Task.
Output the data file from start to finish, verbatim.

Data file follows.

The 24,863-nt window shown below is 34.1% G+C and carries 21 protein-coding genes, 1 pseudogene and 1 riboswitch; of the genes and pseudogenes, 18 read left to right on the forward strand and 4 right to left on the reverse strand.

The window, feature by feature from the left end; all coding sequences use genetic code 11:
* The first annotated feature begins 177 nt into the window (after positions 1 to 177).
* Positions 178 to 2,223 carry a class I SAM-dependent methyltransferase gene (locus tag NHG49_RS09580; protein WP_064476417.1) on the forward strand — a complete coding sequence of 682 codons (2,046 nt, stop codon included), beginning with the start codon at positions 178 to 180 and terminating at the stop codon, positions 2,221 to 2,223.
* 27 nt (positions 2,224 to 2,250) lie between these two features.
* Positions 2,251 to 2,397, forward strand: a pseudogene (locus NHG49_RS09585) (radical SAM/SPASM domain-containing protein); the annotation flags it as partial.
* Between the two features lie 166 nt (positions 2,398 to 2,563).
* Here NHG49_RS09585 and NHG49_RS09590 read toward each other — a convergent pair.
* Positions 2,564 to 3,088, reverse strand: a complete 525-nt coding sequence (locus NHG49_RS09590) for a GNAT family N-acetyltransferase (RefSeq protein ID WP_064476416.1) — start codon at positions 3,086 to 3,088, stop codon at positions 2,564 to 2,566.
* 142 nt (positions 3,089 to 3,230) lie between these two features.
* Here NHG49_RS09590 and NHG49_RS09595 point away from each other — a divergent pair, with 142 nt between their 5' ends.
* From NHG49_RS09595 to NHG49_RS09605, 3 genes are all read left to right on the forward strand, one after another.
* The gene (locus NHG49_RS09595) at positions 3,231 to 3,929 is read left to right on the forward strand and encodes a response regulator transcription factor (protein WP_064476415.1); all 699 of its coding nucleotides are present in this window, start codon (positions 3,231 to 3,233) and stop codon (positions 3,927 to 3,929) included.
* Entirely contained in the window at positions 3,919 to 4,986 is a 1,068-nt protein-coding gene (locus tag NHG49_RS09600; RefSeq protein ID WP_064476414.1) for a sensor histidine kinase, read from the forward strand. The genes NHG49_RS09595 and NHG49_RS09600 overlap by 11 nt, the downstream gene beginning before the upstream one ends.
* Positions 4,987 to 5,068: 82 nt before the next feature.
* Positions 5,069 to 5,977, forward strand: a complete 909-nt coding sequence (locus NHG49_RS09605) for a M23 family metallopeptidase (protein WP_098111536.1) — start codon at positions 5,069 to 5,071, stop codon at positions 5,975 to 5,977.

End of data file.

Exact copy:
The 24,863-nt window shown below is 34.1% G+C and carries 21 protein-coding genes, 1 pseudogene and 1 riboswitch; of the genes and pseudogenes, 18 read left to right on the forward strand and 4 right to left on the reverse strand.

The window, feature by feature from the left end; all coding sequences use genetic code 11:
* The first annotated feature begins 177 nt into the window (after positions 1 to 177).
* Positions 178 to 2,223 carry a class I SAM-dependent methyltransferase gene (locus tag NHG49_RS09580; protein WP_064476417.1) on the forward strand — a complete coding sequence of 682 codons (2,046 nt, stop codon included), beginning with the start codon at positions 178 to 180 and terminating at the stop codon, positions 2,221 to 2,223.
* 27 nt (positions 2,224 to 2,250) lie between these two features.
* Positions 2,251 to 2,397, forward strand: a pseudogene (locus NHG49_RS09585) (radical SAM/SPASM domain-containing protein); the annotation flags it as partial.
* Between the two features lie 166 nt (positions 2,398 to 2,563).
* Here NHG49_RS09585 and NHG49_RS09590 read toward each other — a convergent pair.
* Positions 2,564 to 3,088, reverse strand: a complete 525-nt coding sequence (locus NHG49_RS09590) for a GNAT family N-acetyltransferase (RefSeq protein ID WP_064476416.1) — start codon at positions 3,086 to 3,088, stop codon at positions 2,564 to 2,566.
* 142 nt (positions 3,089 to 3,230) lie between these two features.
* Here NHG49_RS09590 and NHG49_RS09595 point away from each other — a divergent pair, with 142 nt between their 5' ends.
* From NHG49_RS09595 to NHG49_RS09605, 3 genes are all read left to right on the forward strand, one after another.
* The gene (locus NHG49_RS09595) at positions 3,231 to 3,929 is read left to right on the forward strand and encodes a response regulator transcription factor (protein WP_064476415.1); all 699 of its coding nucleotides are present in this window, start codon (positions 3,231 to 3,233) and stop codon (positions 3,927 to 3,929) included.
* Entirely contained in the window at positions 3,919 to 4,986 is a 1,068-nt protein-coding gene (locus tag NHG49_RS09600; RefSeq protein ID WP_064476414.1) for a sensor histidine kinase, read from the forward strand. The genes NHG49_RS09595 and NHG49_RS09600 overlap by 11 nt, the downstream gene beginning before the upstream one ends.
* Positions 4,987 to 5,068: 82 nt before the next feature.
* Positions 5,069 to 5,977, forward strand: a complete 909-nt coding sequence (locus NHG49_RS09605) for a M23 family metallopeptidase (protein WP_098111536.1) — start codon at positions 5,069 to 5,071, stop codon at positions 5,975 to 5,977.